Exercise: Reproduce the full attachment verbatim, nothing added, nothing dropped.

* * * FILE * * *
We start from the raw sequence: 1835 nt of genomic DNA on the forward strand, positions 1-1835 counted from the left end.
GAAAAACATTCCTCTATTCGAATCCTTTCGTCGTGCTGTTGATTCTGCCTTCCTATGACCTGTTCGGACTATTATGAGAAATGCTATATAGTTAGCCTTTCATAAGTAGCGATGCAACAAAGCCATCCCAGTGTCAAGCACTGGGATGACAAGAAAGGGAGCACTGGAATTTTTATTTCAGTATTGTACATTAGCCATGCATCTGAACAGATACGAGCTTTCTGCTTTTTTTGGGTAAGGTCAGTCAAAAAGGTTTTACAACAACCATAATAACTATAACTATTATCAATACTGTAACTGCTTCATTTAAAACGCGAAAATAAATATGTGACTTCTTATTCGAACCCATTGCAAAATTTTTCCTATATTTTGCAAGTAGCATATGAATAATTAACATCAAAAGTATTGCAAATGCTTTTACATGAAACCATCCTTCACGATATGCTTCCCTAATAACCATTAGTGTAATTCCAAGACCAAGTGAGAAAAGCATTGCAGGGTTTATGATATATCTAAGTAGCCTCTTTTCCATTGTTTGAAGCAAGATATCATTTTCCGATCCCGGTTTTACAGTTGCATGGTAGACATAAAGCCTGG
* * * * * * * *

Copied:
We start from the raw sequence: 1835 nt of genomic DNA on the forward strand, positions 1-1835 counted from the left end.
GAAAAACATTCCTCTATTCGAATCCTTTCGTCGTGCTGTTGATTCTGCCTTCCTATGACCTGTTCGGACTATTATGAGAAATGCTATATAGTTAGCCTTTCATAAGTAGCGATGCAACAAAGCCATCCCAGTGTCAAGCACTGGGATGACAAGAAAGGGAGCACTGGAATTTTTATTTCAGTATTGTACATTAGCCATGCATCTGAACAGATACGAGCTTTCTGCTTTTTTTGGGTAAGGTCAGTCAAAAAGGTTTTACAACAACCATAATAACTATAACTATTATCAATACTGTAACTGCTTCATTTAAAACGCGAAAATAAATATGTGACTTCTTATTCGAACCCATTGCAAAATTTTTCCTATATTTTGCAAGTAGCATATGAATAATTAACATCAAAAGTATTGCAAATGCTTTTACATGAAACCATCCTTCACGATATGCTTCCCTAATAACCATTAGTGTAATTCCAAGACCAAGTGAGAAAAGCATTGCAGGGTTTATGATATATCTAAGTAGCCTCTTTTCCATTGTTTGAAGCAAGATATCATTTTCCGATCCCGGTTTTACAGTTGCATGGTAGACATAAAGCCTGG